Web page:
As we progress with the refurnishing of Kenmore, you may be wondering where exactly we begin our research. How do we begin to piece together the clues? Where do we even find the clues to begin with? Well, the process begins with one very basic, but incredibly important document – the probate inventory.
In the 18th century, when the owner of a house died, an appointed official came into the house to inventory its contents, and assign a value to each item. The final inventory, which also included all assets on the property, as well, such as livestock, food stores, equipment and even slaves, was recorded with the local government and used for tax purposes and the settling on any debts that the deceased might still have outstanding. Hundreds of these original 18th century probate inventories have survived in court house archives and local historical societies. Depending on how thorough the inventory taker was, and on the method he used to conduct his accounting, a probate inventory can be an invaluable tool to today’s curators in determining what the rooms in a house should look like.
Some inventories were simply done as long lists of items, without any indication of what room the items were found in. Other inventories were done room-by-room, providing a room name followed by a list of the items in that room. The most detailed inventories also provide descriptive information, such as “small walnut table” instead of just “table”. In some rare cases, very helpful clues show up, such as “small spice cupboard, hanging above the table”, which tells us that a) there was a small spice cupboard, b) it was mounted on a wall, and c) the table in this room must have been pushed against a wall, in order for the “hanging cupboard” to be above it. The valuations given on the probate inventory are also useful, in that we can compare objects. One set of 6 chairs might be valued at ₤8, while another set of 6 is valued at ₤10. Without any other descriptive information, we know that the room in which the more expensive chairs were placed was a room of more importance with higher quality furnishings.
At Kenmore, we are lucky enough to have Fielding Lewis’s probate inventory, conducted just after his death in 1781. It was done room-by-room, and even contains some descriptive information (although not enough to tell us about the arrangement of furniture in the house, sadly). Additionally, we also have the probate inventory that was done at Millbrook, the house where Betty Lewis lived after leaving Kenmore, in 1797. Although the Millbrook inventory is not room-by-room, and it is not nearly as extensive as the Kenmore one, it does show that quite a few items from Kenmore made the move to Millbrook with Betty.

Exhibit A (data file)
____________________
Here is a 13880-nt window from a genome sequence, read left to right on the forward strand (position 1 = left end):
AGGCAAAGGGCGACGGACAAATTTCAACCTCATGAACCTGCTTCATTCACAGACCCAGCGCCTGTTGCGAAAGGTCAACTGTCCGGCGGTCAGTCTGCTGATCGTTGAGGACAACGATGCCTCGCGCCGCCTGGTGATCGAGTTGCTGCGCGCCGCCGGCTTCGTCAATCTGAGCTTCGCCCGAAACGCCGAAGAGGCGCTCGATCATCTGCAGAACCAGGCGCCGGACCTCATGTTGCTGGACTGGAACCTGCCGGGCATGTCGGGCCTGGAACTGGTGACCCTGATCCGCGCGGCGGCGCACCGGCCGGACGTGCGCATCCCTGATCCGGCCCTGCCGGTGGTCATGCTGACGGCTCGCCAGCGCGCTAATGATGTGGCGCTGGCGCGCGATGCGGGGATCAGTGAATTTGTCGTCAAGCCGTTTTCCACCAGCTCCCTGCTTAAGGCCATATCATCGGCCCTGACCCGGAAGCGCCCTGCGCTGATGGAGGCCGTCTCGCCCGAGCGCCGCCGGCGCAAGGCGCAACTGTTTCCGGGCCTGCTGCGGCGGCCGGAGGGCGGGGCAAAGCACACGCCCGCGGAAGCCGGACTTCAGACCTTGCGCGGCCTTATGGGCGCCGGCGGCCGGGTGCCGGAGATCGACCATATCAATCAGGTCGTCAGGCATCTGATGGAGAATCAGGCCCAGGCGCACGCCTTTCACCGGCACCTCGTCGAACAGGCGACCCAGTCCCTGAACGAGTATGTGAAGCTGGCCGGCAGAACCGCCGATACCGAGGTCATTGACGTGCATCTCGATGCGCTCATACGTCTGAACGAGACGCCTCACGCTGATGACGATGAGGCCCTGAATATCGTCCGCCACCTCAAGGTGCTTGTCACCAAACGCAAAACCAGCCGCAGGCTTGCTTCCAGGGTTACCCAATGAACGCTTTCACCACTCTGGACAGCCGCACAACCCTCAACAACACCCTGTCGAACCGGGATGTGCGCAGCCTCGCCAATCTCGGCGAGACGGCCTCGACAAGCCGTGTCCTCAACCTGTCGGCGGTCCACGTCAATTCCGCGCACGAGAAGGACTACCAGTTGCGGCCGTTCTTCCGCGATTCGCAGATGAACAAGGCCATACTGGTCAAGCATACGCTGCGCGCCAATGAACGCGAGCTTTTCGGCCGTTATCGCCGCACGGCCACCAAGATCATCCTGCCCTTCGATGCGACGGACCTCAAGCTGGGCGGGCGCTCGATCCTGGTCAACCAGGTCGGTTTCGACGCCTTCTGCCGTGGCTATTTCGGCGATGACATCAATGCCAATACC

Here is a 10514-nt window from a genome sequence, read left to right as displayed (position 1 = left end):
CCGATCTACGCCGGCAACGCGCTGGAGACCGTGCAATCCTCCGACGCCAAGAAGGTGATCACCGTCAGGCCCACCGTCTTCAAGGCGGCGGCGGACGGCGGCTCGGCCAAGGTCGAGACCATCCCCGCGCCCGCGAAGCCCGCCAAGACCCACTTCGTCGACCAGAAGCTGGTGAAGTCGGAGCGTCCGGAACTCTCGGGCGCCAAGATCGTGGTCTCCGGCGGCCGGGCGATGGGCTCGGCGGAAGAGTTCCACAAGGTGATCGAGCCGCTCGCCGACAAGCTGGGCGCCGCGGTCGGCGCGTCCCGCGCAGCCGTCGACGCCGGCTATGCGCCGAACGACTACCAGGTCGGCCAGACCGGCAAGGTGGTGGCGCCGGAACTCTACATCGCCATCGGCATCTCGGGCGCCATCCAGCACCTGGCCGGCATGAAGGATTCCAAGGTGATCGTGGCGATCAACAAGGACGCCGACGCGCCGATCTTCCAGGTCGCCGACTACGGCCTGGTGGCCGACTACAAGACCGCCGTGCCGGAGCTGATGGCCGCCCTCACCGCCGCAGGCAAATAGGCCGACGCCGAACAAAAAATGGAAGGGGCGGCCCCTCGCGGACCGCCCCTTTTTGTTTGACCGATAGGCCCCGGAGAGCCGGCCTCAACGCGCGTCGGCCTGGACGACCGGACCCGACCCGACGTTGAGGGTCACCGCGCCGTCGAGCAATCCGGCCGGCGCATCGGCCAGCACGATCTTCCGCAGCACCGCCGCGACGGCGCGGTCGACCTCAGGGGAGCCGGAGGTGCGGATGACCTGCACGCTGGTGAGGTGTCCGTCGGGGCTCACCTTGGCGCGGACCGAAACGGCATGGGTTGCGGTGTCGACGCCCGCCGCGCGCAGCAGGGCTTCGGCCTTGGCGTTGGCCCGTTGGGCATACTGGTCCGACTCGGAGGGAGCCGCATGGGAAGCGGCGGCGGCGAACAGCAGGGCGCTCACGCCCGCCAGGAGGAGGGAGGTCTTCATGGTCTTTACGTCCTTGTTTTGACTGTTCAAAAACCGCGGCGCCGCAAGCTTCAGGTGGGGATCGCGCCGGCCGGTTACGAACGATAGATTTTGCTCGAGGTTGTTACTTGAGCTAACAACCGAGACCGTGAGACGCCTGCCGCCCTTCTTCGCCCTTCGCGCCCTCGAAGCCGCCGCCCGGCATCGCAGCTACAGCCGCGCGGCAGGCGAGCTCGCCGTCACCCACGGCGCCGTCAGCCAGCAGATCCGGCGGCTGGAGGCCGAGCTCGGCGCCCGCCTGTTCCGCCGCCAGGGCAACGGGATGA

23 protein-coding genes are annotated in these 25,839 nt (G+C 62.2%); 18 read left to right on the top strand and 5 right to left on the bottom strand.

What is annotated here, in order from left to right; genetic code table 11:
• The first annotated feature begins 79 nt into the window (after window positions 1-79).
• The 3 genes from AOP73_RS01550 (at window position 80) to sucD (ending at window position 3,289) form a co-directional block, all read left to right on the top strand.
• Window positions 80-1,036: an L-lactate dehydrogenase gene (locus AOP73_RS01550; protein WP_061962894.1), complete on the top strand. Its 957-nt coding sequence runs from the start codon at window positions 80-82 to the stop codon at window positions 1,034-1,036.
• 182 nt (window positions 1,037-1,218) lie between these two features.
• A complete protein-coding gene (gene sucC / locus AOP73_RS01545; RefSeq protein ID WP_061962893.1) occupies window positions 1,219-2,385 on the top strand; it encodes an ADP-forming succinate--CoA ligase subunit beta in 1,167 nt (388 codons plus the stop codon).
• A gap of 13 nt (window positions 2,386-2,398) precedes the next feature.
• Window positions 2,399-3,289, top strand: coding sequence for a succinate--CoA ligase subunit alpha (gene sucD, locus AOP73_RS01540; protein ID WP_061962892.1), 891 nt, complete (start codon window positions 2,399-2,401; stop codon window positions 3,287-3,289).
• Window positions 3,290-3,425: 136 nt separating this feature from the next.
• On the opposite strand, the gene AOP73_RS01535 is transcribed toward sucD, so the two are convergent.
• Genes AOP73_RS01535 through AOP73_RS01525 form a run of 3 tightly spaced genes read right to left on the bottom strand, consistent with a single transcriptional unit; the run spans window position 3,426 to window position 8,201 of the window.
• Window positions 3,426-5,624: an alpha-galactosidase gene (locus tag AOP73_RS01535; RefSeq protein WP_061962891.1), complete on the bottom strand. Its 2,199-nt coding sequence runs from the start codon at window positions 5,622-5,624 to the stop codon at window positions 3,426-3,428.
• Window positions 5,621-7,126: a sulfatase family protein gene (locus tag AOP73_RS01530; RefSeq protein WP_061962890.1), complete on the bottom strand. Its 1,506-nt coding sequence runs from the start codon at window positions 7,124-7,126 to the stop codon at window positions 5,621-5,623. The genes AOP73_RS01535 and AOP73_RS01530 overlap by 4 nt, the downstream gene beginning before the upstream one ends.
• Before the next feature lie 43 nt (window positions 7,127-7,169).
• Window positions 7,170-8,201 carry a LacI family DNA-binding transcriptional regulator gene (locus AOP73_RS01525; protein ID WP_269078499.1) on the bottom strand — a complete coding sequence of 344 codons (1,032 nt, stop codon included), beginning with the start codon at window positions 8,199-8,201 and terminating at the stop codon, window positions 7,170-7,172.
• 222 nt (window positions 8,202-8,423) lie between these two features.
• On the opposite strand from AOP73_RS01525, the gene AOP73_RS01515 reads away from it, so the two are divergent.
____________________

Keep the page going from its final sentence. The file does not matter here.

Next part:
So, if we have Fielding Lewis’s probate inventory, why can’t we just find a piece to match every item listed and place it in the room indicated? As useful as probate inventories can be in furnishing a historic house, they can also play tricks. For example, the Kenmore inventory lists nothing hanging on the walls in the central Passage, but it does list a large and quite valuable mirror as being in the Dining Room. If we went strictly by the probate inventory, we would hang a mirror on a wall in the Dining Room and put nothing on the wall in the Passage. However, we know that there are three very large hooks mounted in the wall of the
Passage, and not a single hook or hole was found in any of the walls of the Dining Room during the restoration. At the time the inventory was taken, the Lewis family was in transition between households – Fielding died while at their house in Clark County, Virginia, not at Kenmore. The family hadn’t resided at Kenmore for several months. It’s safe to say the house and its contents were in flux. The Passage connects directly to the Dining Room. Could the mirror have originally hung in the Passage, but was taken down and leaned against a wall in the Dining Room temporarily while things were being moved or packed or cleaned? We have to remember that a probate inventory is only a snapshot of a household on one single day at one single moment. If someone came into your house today and made a list of everything in your bedroom, would that list show you what was in your bedroom yesterday? Last week? Next month? Probably not.
A probate inventory is our basic tool in furnishing Kenmore, but it cannot be our only source of information. As you will see in the coming weeks, there are many other layers!